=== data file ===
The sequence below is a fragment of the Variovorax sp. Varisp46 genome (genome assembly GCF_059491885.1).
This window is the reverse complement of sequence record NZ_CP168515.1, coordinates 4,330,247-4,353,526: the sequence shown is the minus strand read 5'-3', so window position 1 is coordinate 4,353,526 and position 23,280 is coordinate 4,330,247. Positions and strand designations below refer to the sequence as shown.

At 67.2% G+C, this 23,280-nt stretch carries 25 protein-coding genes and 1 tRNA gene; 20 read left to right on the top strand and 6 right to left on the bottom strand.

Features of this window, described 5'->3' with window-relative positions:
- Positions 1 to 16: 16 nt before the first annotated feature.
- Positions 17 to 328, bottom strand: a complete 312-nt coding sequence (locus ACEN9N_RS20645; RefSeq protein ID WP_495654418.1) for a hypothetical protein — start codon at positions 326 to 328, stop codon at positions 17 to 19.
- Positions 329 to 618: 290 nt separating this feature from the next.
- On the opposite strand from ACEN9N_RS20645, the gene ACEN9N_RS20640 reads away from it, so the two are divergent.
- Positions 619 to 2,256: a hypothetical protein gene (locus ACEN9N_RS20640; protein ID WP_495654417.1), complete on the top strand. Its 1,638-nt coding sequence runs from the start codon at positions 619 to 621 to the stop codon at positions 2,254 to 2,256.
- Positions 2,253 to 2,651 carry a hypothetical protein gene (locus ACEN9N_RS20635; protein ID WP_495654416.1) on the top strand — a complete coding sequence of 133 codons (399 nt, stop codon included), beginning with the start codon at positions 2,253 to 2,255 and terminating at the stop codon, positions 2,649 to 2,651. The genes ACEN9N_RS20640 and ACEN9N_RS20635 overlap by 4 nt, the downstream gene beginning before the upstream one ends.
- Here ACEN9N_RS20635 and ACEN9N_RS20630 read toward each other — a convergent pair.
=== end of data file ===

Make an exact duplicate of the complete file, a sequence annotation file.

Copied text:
The sequence below is a fragment of the Variovorax sp. Varisp46 genome (genome assembly GCF_059491885.1).
This window is the reverse complement of sequence record NZ_CP168515.1, coordinates 4,330,247-4,353,526: the sequence shown is the minus strand read 5'-3', so window position 1 is coordinate 4,353,526 and position 23,280 is coordinate 4,330,247. Positions and strand designations below refer to the sequence as shown.

At 67.2% G+C, this 23,280-nt stretch carries 25 protein-coding genes and 1 tRNA gene; 20 read left to right on the top strand and 6 right to left on the bottom strand.

Features of this window, described 5'->3' with window-relative positions:
- Positions 1 to 16: 16 nt before the first annotated feature.
- Positions 17 to 328, bottom strand: a complete 312-nt coding sequence (locus ACEN9N_RS20645; RefSeq protein ID WP_495654418.1) for a hypothetical protein — start codon at positions 326 to 328, stop codon at positions 17 to 19.
- Positions 329 to 618: 290 nt separating this feature from the next.
- On the opposite strand from ACEN9N_RS20645, the gene ACEN9N_RS20640 reads away from it, so the two are divergent.
- Positions 619 to 2,256: a hypothetical protein gene (locus ACEN9N_RS20640; protein ID WP_495654417.1), complete on the top strand. Its 1,638-nt coding sequence runs from the start codon at positions 619 to 621 to the stop codon at positions 2,254 to 2,256.
- Positions 2,253 to 2,651 carry a hypothetical protein gene (locus ACEN9N_RS20635; protein ID WP_495654416.1) on the top strand — a complete coding sequence of 133 codons (399 nt, stop codon included), beginning with the start codon at positions 2,253 to 2,255 and terminating at the stop codon, positions 2,649 to 2,651. The genes ACEN9N_RS20640 and ACEN9N_RS20635 overlap by 4 nt, the downstream gene beginning before the upstream one ends.
- Here ACEN9N_RS20635 and ACEN9N_RS20630 read toward each other — a convergent pair.